With the strong winds from the east-south-east it made for some good heavy pedalling. Nevertheless, with it being a pleasant temperature and NO RAIN to be seen or felt, it was a gloriously wonderful morning. We left mid-late morning so what rush hour traffic there may have been was done. Our trip took us around the newly completed bike trails to the south of the Greenboro branch of the Ottawa Public Library. Then, it was a quick jaunt along Lorry Greenberg and then a quick zip up Zaidan to join up with Johnston. Once there, we made a beeline, beat into freshening winds and then got to a rutted, grassy bike trail, worn into the slight hill that was there. Despite my Catrike sitting low, I had no problems at all negotiating the grassy, rutted and rock strewn trail. Adam, of course, zoomed up to the top with me following closely behind.
In no time we found ourselves back on Swansea Road. Swansea is in a light industrial part of Ottawa so there aren't many cars that use the road. Big heavy transport sized trucks are a different matter but those drivers tend to be a lot more considerate of other people and cycles on the road (many thanks). At any rate, we charged along happily and reaching Princess Auto in very short order. Adam went in while I waited and watched his bike while sitting on my trike and just taking in the scenery. Soon thereafter, he emerged, successful in his journey to obtain a whole huge roll of cable at a very reasonable price. Happy with that, we geared up and left the parking lot, safe in the knowledge that we would be home shortly.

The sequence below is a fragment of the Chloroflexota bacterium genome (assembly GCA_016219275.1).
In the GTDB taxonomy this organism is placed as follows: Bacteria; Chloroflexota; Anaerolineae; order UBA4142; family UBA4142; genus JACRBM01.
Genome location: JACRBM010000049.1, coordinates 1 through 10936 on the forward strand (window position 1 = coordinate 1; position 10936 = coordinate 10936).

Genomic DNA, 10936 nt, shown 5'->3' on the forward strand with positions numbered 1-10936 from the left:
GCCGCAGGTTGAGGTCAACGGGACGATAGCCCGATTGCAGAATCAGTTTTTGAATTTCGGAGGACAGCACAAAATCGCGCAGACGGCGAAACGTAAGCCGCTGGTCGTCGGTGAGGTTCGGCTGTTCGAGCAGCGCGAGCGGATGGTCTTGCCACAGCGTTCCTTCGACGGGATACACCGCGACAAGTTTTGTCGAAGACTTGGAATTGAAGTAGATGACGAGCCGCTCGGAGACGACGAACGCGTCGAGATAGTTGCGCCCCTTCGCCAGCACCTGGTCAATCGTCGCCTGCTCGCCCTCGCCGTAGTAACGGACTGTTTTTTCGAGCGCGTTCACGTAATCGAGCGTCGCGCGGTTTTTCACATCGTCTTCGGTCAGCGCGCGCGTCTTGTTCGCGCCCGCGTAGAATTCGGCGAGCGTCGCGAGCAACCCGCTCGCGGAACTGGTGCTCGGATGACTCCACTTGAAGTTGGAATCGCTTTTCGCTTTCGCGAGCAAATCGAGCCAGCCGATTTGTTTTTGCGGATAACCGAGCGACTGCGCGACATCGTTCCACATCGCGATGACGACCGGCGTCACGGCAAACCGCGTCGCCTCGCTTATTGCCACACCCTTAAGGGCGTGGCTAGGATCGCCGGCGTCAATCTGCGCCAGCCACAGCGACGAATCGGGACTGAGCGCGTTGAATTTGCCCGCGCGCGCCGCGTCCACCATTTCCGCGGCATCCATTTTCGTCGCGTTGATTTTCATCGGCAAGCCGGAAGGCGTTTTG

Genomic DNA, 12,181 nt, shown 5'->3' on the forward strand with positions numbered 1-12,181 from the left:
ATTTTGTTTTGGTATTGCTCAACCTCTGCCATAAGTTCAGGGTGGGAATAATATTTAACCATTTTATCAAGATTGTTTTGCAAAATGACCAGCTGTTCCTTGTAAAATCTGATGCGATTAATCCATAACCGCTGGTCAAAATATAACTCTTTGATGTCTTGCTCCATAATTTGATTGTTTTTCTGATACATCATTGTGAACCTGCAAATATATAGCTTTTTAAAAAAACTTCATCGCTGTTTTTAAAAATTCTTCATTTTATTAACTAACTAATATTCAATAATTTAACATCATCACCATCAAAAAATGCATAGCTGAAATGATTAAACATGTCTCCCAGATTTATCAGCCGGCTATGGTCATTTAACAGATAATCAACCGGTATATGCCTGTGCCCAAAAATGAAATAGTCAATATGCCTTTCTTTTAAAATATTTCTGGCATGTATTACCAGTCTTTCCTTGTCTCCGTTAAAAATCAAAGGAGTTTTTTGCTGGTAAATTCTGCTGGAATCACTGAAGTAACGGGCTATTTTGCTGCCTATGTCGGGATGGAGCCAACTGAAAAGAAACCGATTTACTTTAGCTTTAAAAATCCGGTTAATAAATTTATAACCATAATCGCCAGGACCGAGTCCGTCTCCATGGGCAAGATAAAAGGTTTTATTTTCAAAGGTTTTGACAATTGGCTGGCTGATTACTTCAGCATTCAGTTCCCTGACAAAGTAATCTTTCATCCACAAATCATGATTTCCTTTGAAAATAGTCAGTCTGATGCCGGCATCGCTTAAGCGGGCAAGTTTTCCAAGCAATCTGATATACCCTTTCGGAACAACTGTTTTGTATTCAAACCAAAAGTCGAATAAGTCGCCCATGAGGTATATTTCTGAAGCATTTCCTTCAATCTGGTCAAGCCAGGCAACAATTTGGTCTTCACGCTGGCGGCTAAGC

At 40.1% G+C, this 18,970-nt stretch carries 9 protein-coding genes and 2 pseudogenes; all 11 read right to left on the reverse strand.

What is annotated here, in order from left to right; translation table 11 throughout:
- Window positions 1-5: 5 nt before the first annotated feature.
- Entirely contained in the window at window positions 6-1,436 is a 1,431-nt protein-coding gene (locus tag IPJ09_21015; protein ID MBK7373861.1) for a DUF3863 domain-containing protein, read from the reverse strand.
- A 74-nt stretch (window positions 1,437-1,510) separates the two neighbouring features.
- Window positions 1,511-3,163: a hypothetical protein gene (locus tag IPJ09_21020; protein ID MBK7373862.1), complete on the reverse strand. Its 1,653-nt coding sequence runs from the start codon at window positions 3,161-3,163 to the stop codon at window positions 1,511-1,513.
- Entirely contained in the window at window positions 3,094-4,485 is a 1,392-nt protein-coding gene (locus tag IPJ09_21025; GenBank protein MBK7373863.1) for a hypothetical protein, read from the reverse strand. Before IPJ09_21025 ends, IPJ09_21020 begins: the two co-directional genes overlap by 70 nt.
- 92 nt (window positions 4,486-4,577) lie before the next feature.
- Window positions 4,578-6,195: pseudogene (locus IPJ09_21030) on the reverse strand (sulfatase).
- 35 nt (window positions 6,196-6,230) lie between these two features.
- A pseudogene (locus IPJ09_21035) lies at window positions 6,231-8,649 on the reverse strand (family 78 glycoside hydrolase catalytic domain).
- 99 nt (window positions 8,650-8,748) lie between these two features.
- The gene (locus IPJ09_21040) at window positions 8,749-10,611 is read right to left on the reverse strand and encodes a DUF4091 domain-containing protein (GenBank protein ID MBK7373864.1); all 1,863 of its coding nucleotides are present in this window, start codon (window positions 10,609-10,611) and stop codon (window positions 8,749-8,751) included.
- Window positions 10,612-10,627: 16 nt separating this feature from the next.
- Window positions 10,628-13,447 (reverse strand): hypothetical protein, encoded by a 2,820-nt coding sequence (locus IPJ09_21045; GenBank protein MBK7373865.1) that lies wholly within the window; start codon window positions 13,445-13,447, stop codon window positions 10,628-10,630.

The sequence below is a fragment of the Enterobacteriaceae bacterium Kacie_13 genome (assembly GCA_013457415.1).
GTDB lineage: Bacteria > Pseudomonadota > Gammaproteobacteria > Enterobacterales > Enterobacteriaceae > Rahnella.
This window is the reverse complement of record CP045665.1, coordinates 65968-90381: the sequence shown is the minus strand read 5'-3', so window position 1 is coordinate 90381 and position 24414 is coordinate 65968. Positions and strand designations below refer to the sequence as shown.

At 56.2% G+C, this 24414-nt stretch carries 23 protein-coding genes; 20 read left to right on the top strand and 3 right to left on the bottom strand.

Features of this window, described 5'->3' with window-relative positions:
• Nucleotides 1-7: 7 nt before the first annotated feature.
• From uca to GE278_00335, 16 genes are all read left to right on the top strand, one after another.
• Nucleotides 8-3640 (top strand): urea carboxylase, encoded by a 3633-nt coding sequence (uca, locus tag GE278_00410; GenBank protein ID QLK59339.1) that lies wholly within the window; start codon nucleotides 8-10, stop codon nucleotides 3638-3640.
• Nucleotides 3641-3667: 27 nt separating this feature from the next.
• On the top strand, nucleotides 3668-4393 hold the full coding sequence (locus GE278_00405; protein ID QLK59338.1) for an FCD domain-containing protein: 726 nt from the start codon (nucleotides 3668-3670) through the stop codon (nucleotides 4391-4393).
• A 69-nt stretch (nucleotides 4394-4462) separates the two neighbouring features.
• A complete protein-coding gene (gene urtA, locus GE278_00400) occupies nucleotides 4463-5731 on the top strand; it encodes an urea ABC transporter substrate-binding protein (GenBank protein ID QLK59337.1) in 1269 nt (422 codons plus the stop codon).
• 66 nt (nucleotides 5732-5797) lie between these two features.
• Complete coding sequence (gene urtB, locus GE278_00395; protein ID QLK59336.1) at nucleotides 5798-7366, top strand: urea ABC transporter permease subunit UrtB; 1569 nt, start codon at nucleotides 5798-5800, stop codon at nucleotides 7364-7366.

It was not to be.
About a kilometre from Princess Auto, I thought I heard a gentle kind of hissing from behind me. At first, I paid it no mind as my tires tend to make a fair amount of road noise. However, within a few seconds, the hissing seemed to be getting louder and then Adam told me to stop as my back tire was getting flatter and flatter.
We examined the tire and saw that the tiniest itty bitty piece of green glass had not just punctured the tire but stabbed the inner tube, too. Urgh! We moved both cycles off the road and onto a grassy portion of the front of some giant industrial warehouse of sorts. Adam, pilot that he is to the core even though he doesn't fly anymore, was prepared for a tire change...except for one small device which he hadn't brought with him. It always works out that way, doesn't it? If you require ten things to get a job done, you will always have 9 with you and this time was no exception.